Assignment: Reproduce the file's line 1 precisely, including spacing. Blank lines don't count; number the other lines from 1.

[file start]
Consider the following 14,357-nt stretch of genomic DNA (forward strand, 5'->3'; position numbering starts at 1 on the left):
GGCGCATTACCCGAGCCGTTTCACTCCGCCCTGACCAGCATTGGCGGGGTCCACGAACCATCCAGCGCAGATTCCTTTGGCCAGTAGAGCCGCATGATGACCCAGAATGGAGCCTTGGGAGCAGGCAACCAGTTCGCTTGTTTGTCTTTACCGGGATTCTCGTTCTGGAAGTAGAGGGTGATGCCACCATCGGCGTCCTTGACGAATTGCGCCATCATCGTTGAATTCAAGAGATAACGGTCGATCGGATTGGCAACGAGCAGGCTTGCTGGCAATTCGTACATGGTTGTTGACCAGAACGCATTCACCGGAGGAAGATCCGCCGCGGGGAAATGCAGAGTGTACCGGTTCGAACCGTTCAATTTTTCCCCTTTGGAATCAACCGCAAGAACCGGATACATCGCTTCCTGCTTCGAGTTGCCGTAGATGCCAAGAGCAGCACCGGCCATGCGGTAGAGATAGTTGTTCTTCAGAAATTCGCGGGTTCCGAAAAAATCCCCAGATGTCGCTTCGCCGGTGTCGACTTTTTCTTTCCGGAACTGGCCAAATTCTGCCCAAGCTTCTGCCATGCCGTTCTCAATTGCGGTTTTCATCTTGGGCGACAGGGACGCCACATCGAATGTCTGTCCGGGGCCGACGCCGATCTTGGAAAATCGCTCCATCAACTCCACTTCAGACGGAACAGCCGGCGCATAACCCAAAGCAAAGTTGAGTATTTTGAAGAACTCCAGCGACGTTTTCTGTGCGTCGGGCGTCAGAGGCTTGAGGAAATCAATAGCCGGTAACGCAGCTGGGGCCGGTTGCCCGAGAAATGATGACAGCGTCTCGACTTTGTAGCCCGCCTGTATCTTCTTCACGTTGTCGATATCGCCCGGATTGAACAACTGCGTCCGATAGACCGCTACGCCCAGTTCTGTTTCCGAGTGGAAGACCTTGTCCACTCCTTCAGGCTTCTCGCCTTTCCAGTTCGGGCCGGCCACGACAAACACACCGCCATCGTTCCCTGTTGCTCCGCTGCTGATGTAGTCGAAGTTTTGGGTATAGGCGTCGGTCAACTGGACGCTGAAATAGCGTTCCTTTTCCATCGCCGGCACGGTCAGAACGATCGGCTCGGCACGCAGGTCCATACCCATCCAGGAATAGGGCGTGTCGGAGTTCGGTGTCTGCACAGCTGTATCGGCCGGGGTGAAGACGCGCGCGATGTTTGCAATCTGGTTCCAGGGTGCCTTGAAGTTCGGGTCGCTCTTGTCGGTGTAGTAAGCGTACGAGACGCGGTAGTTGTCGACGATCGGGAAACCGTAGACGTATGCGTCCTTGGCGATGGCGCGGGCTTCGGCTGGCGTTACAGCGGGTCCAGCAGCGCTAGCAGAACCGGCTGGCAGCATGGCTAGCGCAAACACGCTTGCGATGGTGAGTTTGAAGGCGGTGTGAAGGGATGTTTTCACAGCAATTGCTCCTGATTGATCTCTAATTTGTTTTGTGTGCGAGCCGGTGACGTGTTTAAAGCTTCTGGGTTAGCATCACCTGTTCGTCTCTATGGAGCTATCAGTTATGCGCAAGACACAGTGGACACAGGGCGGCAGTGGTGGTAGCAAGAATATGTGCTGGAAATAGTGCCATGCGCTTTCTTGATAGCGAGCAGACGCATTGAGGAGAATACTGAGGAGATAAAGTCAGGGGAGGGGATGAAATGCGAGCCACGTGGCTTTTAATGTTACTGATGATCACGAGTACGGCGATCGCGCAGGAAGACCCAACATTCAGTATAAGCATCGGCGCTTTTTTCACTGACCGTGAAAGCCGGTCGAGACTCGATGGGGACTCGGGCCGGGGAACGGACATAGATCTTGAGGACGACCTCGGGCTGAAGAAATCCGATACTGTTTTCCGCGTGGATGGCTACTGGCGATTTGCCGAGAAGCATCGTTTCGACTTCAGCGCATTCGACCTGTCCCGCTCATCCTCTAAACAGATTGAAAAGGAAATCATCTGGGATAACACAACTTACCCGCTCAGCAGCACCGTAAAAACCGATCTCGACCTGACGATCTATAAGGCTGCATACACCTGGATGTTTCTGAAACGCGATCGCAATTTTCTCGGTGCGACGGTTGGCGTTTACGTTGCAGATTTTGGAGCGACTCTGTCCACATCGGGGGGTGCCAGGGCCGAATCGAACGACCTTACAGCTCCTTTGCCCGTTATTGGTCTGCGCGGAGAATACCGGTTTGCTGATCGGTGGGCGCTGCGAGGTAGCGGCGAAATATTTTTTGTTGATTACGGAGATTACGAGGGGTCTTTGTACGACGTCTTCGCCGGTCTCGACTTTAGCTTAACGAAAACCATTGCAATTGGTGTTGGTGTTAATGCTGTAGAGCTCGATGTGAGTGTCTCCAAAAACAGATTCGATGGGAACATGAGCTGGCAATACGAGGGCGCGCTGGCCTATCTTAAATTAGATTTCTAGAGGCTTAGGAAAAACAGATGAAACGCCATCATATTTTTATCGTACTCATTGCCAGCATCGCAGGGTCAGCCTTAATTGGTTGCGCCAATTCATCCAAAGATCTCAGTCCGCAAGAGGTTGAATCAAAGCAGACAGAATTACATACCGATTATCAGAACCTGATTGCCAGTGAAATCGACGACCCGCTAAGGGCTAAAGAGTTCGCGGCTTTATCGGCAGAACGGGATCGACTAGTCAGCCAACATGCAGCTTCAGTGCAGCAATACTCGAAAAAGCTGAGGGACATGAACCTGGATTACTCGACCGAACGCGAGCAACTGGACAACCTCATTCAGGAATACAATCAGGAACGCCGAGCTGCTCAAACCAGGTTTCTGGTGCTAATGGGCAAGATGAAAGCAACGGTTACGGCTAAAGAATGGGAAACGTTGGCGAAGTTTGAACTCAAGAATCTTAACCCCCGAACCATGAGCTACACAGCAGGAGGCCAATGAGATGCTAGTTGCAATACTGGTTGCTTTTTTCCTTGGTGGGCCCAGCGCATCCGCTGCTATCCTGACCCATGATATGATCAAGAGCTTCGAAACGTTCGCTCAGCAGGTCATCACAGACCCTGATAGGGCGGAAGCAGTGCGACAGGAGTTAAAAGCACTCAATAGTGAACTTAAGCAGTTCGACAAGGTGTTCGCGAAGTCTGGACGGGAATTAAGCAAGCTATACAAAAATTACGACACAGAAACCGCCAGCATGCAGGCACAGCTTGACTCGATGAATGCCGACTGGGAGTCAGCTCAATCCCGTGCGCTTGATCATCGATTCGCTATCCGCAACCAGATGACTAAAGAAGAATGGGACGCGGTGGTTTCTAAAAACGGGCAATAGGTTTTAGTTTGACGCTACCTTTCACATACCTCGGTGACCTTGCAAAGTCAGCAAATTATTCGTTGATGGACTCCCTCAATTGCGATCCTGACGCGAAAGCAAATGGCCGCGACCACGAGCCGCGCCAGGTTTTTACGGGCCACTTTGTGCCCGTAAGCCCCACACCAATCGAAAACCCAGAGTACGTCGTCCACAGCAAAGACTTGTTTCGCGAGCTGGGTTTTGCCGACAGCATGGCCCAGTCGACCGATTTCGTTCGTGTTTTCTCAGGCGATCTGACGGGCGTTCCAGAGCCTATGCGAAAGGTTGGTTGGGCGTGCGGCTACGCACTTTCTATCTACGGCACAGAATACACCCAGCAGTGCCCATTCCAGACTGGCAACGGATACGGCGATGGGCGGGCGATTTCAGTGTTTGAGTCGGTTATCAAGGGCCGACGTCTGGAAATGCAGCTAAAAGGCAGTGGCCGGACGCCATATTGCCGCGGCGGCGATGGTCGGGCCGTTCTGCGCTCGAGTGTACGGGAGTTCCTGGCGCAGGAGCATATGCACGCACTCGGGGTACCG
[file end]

Consider the following 14,357-nt stretch of genomic DNA (forward strand, 5'->3'; position numbering starts at 1 on the left):